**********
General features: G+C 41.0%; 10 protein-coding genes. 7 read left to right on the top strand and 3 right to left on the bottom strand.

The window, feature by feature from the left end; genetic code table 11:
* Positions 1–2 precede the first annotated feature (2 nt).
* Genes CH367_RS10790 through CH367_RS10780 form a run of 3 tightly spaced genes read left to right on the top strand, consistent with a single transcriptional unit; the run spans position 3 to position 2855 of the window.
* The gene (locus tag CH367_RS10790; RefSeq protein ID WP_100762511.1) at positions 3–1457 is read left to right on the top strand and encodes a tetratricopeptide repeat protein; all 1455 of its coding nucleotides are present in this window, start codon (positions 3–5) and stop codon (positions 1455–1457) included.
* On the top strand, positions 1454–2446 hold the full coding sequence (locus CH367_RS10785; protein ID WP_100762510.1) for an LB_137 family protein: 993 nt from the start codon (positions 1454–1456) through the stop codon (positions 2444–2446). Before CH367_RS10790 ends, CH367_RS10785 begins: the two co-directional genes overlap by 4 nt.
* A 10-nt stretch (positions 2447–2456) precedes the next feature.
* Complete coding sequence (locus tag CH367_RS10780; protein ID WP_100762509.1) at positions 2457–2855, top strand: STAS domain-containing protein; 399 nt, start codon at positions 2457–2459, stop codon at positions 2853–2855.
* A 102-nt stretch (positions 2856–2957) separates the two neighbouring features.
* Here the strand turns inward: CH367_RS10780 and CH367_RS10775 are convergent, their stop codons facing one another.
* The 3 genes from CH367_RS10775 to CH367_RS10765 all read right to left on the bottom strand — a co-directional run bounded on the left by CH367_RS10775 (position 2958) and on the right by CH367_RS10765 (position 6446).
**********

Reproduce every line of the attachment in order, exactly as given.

General features: G+C 41.0%; 10 protein-coding genes. 7 read left to right on the top strand and 3 right to left on the bottom strand.

The window, feature by feature from the left end; genetic code table 11:
* Positions 1–2 precede the first annotated feature (2 nt).
* Genes CH367_RS10790 through CH367_RS10780 form a run of 3 tightly spaced genes read left to right on the top strand, consistent with a single transcriptional unit; the run spans position 3 to position 2855 of the window.
* The gene (locus tag CH367_RS10790; RefSeq protein ID WP_100762511.1) at positions 3–1457 is read left to right on the top strand and encodes a tetratricopeptide repeat protein; all 1455 of its coding nucleotides are present in this window, start codon (positions 3–5) and stop codon (positions 1455–1457) included.
* On the top strand, positions 1454–2446 hold the full coding sequence (locus CH367_RS10785; protein ID WP_100762510.1) for an LB_137 family protein: 993 nt from the start codon (positions 1454–1456) through the stop codon (positions 2444–2446). Before CH367_RS10790 ends, CH367_RS10785 begins: the two co-directional genes overlap by 4 nt.
* A 10-nt stretch (positions 2447–2456) precedes the next feature.
* Complete coding sequence (locus tag CH367_RS10780; protein ID WP_100762509.1) at positions 2457–2855, top strand: STAS domain-containing protein; 399 nt, start codon at positions 2457–2459, stop codon at positions 2853–2855.
* A 102-nt stretch (positions 2856–2957) separates the two neighbouring features.
* Here the strand turns inward: CH367_RS10780 and CH367_RS10775 are convergent, their stop codons facing one another.
* The 3 genes from CH367_RS10775 to CH367_RS10765 all read right to left on the bottom strand — a co-directional run bounded on the left by CH367_RS10775 (position 2958) and on the right by CH367_RS10765 (position 6446).